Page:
Positive-Pressure Ventilation (CPAP)
Also known as: continuous positive airway pressure, CPAP.
What is positive-pressure ventilation?
Positive-pressure ventilation or CPAP is a safe and effective breathing treatment to keep the the child’s air tubes open during breathing. It’s delivered by a machine through a mask/artificial airway where the machine blows air/oxygen into the air passages (nose, throat) at a measured pressure.
Children typically wear the mask through the night (or continuously depending on the underlying diagnosis) as a treatment for sleep apnea, or other respiratory (lung) problems.
What happens during the procedure?
Children typically need to be attached to the air/oxygen delivery system (CPAP machine) and wear the mask over the nose, or nose and mouth every time they sleep (or longer depending on the diagnosis for which the treatment is prescribed).
Is any special preparation needed?
Masks come in various sizes and shapes and children may need a little time to get used to sleeping with the mask and machine.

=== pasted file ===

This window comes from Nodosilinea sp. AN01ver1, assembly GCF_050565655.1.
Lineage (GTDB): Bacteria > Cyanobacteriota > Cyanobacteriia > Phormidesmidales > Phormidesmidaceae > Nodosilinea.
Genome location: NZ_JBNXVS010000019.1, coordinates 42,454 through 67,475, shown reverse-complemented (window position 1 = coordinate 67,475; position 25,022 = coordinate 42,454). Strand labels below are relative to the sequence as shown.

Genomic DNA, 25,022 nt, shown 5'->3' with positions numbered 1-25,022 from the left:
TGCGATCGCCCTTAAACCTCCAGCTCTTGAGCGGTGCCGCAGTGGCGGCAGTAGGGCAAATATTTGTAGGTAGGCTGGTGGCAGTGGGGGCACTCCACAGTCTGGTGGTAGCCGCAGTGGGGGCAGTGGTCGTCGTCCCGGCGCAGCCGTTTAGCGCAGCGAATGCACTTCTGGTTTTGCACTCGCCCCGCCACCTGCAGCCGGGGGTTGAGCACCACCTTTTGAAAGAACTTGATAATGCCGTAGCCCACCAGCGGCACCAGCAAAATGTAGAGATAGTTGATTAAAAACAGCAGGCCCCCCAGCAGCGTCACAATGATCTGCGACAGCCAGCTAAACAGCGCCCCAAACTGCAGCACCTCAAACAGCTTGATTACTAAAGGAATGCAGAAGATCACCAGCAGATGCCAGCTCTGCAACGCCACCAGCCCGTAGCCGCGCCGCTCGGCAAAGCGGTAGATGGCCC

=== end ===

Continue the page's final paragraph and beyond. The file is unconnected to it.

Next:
What are the risk factors?
Congestion, dry mouth, nosebleeds, runny nose, stomach discomfort and bloating are potential complications.
Reviewed by: Jack Wolfsdorf, MD, FAAP
This page was last updated on: January 28, 2021 11:44 AM
March 16, 2021 – Most people think of obstructive sleep apnea as a condition that impacts adults. Although obstructive sleep apnea is less common in children, it is still a risk that parents should be aware of. Between 1 and 5 percent of children are affected by it, and that it may be underdiagnosed. Dr. Sandeep P. Dave, pediatric otolaryngologist, compiled a list of sleep apnea warning signs for parents to be on the lookout for.
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CPAP, or continuous positive airway pressure, is a machine used in the treatment of sleep-related breathing disorders such as apnea and hypoxemia.